TALLAHASSEE — When Willie Taggart arrived at Florida State for his introductory news conference in December, he admittedly didn't know much about the team he was inheriting.
He knew the Seminoles had some athletes. He knew they had some speed.
And he knew which position group was going to be his strength.
"I know we have a pretty darn good running back — a couple of them," Taggart said.
As Taggart's Sept. 3 debut against Virginia Tech nears, he has learned a lot more about the position that will help shape the success of his first season in his dream job, starting with this: He doesn't have a couple good running backs.
He has five of them.
"Any one of those guys can go in there and get the job done for us…" Taggart said. "You can never have enough running backs, and we have some really good ones."
Taggart has had plenty of good ones in his career, but the way he uses them has evolved. He no longer relies on one bell-cow back, the way he did with Bobby Rainey and Antonio Andrews at Western Kentucky. He spreads the carries around.
Since fully implementing his Gulf Coast Offense at USF in 2015, Taggart has had seven players run for at least 460 yards in a season. And over the last two years, only Taggart and Navy triple-option mastermind Ken Niumatalolo have produced three different 1,000-yard rushers.
Given FSU's unproven receiving corps, Taggart will have the chance to add one or two more prolific rushers to his resume.
"It's not like anybody in this stable is average," senior running back Jacques Patrick said. "These are dudes."
The top dude is Cam Akers, who lived up to his considerable recruiting hype by breaking Dalvin Cook's FSU freshman rushing record with 1,024 yards last season. But he's not the only five-star back from his class; redshirt freshman Khalan Laborn is coming off a breakout 140-yard performance in the spring game.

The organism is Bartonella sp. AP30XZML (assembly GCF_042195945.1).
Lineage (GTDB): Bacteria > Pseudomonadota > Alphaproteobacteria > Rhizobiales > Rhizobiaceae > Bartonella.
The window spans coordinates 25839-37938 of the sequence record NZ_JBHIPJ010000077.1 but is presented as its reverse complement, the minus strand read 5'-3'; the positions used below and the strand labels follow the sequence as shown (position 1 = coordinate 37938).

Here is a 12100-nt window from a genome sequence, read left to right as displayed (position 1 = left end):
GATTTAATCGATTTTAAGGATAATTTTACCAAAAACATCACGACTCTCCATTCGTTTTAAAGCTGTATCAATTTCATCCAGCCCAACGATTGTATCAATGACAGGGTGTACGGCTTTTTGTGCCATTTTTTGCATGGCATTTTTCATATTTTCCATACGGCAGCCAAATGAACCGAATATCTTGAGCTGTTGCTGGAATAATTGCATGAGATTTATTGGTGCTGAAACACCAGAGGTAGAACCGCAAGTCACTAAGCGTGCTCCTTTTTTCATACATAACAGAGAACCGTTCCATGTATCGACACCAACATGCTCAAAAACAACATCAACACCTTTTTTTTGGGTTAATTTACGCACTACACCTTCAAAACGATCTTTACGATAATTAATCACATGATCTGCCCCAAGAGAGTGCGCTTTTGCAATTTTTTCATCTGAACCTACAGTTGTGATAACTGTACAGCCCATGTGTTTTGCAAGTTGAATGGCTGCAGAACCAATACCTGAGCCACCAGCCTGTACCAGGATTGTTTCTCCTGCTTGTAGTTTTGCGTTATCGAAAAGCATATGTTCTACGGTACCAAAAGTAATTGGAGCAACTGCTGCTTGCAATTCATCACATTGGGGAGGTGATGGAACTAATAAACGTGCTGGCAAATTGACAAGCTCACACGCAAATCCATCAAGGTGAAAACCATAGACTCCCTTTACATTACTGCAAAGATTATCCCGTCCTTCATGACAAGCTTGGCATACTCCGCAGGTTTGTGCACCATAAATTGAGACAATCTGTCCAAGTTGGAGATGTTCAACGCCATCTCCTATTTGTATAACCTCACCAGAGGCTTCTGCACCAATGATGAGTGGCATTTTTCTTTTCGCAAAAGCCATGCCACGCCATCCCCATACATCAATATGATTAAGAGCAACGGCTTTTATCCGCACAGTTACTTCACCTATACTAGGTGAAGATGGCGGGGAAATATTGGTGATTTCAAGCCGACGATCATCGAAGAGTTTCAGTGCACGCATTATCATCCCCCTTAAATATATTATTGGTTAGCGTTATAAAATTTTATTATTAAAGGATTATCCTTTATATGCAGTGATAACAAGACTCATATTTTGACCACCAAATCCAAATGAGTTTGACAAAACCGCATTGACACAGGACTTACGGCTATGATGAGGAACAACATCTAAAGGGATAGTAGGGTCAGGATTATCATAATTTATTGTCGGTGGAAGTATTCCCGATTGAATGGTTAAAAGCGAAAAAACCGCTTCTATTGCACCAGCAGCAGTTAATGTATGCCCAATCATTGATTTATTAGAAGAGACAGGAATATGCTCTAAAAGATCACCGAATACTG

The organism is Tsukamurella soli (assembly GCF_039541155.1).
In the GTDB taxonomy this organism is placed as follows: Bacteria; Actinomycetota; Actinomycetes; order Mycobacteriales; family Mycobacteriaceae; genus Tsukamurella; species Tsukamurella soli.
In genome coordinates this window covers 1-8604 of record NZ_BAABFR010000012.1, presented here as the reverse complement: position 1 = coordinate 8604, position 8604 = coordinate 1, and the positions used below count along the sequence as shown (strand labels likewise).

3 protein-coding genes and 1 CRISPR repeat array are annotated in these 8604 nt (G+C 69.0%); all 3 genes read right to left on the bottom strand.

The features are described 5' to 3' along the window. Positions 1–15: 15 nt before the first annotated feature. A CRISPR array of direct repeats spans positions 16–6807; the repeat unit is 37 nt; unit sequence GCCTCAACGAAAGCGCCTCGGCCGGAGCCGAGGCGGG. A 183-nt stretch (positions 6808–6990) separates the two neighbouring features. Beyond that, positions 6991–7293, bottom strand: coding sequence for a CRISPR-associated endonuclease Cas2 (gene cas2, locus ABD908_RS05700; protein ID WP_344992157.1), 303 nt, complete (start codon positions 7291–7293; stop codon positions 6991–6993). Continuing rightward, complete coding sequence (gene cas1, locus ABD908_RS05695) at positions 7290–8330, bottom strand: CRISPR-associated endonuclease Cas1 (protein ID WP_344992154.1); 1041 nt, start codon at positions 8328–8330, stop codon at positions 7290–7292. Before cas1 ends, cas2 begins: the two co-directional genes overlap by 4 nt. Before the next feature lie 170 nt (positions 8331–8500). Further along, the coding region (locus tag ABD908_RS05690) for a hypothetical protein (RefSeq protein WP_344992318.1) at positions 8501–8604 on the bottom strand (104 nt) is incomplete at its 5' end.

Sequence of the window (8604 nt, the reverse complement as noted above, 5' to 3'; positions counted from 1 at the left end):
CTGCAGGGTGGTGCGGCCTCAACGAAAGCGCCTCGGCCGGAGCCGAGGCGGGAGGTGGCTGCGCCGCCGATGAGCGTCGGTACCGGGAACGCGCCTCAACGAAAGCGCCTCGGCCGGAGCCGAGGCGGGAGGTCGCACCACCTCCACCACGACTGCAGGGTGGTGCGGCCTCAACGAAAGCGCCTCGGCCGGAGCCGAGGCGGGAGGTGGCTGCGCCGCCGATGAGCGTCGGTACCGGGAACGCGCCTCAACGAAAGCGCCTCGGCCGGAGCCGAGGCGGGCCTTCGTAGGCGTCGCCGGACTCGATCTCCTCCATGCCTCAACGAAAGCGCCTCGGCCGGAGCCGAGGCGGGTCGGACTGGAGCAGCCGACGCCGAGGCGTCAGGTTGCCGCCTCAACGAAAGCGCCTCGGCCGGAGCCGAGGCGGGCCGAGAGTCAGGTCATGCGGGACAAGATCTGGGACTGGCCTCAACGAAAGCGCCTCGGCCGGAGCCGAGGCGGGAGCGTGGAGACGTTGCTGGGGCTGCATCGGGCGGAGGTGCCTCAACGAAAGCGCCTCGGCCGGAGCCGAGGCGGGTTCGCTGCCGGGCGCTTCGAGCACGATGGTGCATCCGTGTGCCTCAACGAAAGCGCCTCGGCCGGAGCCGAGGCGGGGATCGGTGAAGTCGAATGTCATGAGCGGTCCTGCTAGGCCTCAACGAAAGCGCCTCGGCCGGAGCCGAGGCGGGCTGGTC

Another former five-star talent, Patrick already ranks in the top 20 in school history with 16 rushing touchdowns. Junior Amir Rasul and freshman Anthony Grant are also former blue chippers who are ready to contribute.
The depth gives FSU the obvious advantage of being able to keep backs fresh throughout a game or season. It also gives the Seminoles more options in the playbook because of their differing strengths — Laborn is shifty, while Patrick is a 234-pound bruiser.
"We can get creative on offense," running backs coach Donte' Pimpleton said.
We've already seen glimpses of what FSU might do. While Jimbo Fisher repeatedly shot down the idea of Akers — a former high school quarterback — taking direct snaps in a Wild Cam package, Taggart tried it in the spring game.
Offensive coordinator Walt Bell said the depth and diverse skillsets could allow the Seminoles to use three or four running backs on one play. Taggart showed one potential way to do that at USF — a diamond formation with the quarterback five yards behind the center, one player behind him and one on each side. The Bulls did it in 2015 with backs Marlon Mack and D'Ernest Johnson plus tight end Sean Price, but it's easy to envision Taggart using it with three backs.
Or the 'Noles could ask a back to flex to the side or line up in the slot to exploit certain matchups.
"They all can become interchangeable parts at some point," Bell said. "I think as the season moves forward, we'll be able to do some really neat things with those guys in the run game, the throwing game, the screen game — just cause defenses problems."
Contact Matt Baker at email@example.com. Follow @MBakerTBTimes.